I remember back in the day when worship was so much better. We could sing and praise as we felt led. Everyone was welcome at church. We could enjoy rich, close fellowship. We could share coffee and donuts and talk about our lives around the table. We expressed our compassion by putting an arm around someone’s shoulder as they poured out their heart. Our children loved going to Sunday School and learning Bible stories from their teachers. We still have the crafts and lesson papers they brought home. Those were the good old days, B.C. (Before Coronavirus).
Now, we have to wear a mask when we go to church and we are required to sit six feet away from the next person. We have to plan ahead and register our attendance and hope there is still room for us. We have to rely on Zoom conversations instead of being close and present. We cannot share food and conversation before or after the worship service. There are no children’s programs because of all the restrictions and guidelines. Worship was so much better when we could pass the offering plate instead of putting it in a box by the door.
It’s just not the same. Worship was so much better before all this happened!
The complaints we feel today and the longing for yesterday is not new to this generation. Almost 2,500 years ago, a group of people expressed a similar anguish and longing for the past. The Jewish people built the first temple and dedicated it under the leadership of King Solomon. 400+ years later, the nation was carried off into exile and the temple was destroyed by the Babylonians. After 70 years of exile, God allowed the Jews to return to their homeland. When the foundation was laid for the second temple, many of those who had worshipped in the first temple wept (Ezra 3:12).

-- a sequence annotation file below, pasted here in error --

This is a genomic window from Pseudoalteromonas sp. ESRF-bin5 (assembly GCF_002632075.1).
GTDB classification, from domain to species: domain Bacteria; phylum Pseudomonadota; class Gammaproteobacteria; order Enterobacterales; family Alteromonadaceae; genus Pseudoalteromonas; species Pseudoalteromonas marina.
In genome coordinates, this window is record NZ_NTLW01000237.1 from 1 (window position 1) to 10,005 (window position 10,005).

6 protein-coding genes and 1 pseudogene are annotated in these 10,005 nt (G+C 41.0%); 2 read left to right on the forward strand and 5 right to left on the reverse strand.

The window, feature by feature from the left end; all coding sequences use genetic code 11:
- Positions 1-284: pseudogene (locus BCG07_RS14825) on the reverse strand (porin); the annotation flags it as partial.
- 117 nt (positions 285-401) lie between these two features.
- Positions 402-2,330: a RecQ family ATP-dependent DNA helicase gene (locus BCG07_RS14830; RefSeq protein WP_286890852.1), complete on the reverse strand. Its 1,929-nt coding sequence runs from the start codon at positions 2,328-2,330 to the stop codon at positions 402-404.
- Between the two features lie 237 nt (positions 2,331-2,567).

It is very easy to fall into the comparison trap and give into the idolatry of nostalgia. On the one hand, we should grieve for what we have lost. On the other hand, we should give thanks that God is still in control. On the one hand, we should acknowledge that church and worship have to be done in a different manner than before. On the other hand, we can rejoice that God’s mercy is new every morning. On the one hand, we should mourn that life has changed and things are different. On the other hand, we can give thanks that we have a message of hope that we can share with the world. On the one hand, we can complain that we have to make one more change. On the other hand, we can rejoice that God is still in the business of changing hearts and lives.
Yes, the Coronavirus has changed how we do church and how we worship. But we still have much to praise God for.
We can weep or we can rejoice. Which will you do today?